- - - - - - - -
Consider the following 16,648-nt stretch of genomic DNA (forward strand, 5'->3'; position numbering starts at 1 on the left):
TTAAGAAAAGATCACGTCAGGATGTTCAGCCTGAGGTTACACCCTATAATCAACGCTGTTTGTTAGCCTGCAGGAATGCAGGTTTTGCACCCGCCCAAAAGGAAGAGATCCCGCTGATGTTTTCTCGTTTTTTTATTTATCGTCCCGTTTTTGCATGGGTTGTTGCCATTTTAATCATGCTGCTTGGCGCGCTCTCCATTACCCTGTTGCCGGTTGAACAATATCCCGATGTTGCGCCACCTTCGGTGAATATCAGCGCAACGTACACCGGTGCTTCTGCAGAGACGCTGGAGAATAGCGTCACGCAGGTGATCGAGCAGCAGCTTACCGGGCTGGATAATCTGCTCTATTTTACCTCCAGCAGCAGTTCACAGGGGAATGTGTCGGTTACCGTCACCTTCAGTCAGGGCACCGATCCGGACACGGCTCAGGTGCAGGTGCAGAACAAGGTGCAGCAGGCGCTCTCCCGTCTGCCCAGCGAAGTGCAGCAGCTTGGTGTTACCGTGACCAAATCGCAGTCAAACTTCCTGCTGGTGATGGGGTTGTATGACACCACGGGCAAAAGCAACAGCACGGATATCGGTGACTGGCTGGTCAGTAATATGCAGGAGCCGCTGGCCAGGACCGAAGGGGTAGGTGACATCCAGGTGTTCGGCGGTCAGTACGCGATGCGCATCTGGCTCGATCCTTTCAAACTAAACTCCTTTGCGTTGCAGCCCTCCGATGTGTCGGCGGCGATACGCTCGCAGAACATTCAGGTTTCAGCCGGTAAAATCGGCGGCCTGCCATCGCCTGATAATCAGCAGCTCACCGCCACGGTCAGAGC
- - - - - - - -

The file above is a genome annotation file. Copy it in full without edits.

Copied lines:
Consider the following 16,648-nt stretch of genomic DNA (forward strand, 5'->3'; position numbering starts at 1 on the left):
TTAAGAAAAGATCACGTCAGGATGTTCAGCCTGAGGTTACACCCTATAATCAACGCTGTTTGTTAGCCTGCAGGAATGCAGGTTTTGCACCCGCCCAAAAGGAAGAGATCCCGCTGATGTTTTCTCGTTTTTTTATTTATCGTCCCGTTTTTGCATGGGTTGTTGCCATTTTAATCATGCTGCTTGGCGCGCTCTCCATTACCCTGTTGCCGGTTGAACAATATCCCGATGTTGCGCCACCTTCGGTGAATATCAGCGCAACGTACACCGGTGCTTCTGCAGAGACGCTGGAGAATAGCGTCACGCAGGTGATCGAGCAGCAGCTTACCGGGCTGGATAATCTGCTCTATTTTACCTCCAGCAGCAGTTCACAGGGGAATGTGTCGGTTACCGTCACCTTCAGTCAGGGCACCGATCCGGACACGGCTCAGGTGCAGGTGCAGAACAAGGTGCAGCAGGCGCTCTCCCGTCTGCCCAGCGAAGTGCAGCAGCTTGGTGTTACCGTGACCAAATCGCAGTCAAACTTCCTGCTGGTGATGGGGTTGTATGACACCACGGGCAAAAGCAACAGCACGGATATCGGTGACTGGCTGGTCAGTAATATGCAGGAGCCGCTGGCCAGGACCGAAGGGGTAGGTGACATCCAGGTGTTCGGCGGTCAGTACGCGATGCGCATCTGGCTCGATCCTTTCAAACTAAACTCCTTTGCGTTGCAGCCCTCCGATGTGTCGGCGGCGATACGCTCGCAGAACATTCAGGTTTCAGCCGGTAAAATCGGCGGCCTGCCATCGCCTGATAATCAGCAGCTCACCGCCACGGTCAGAGC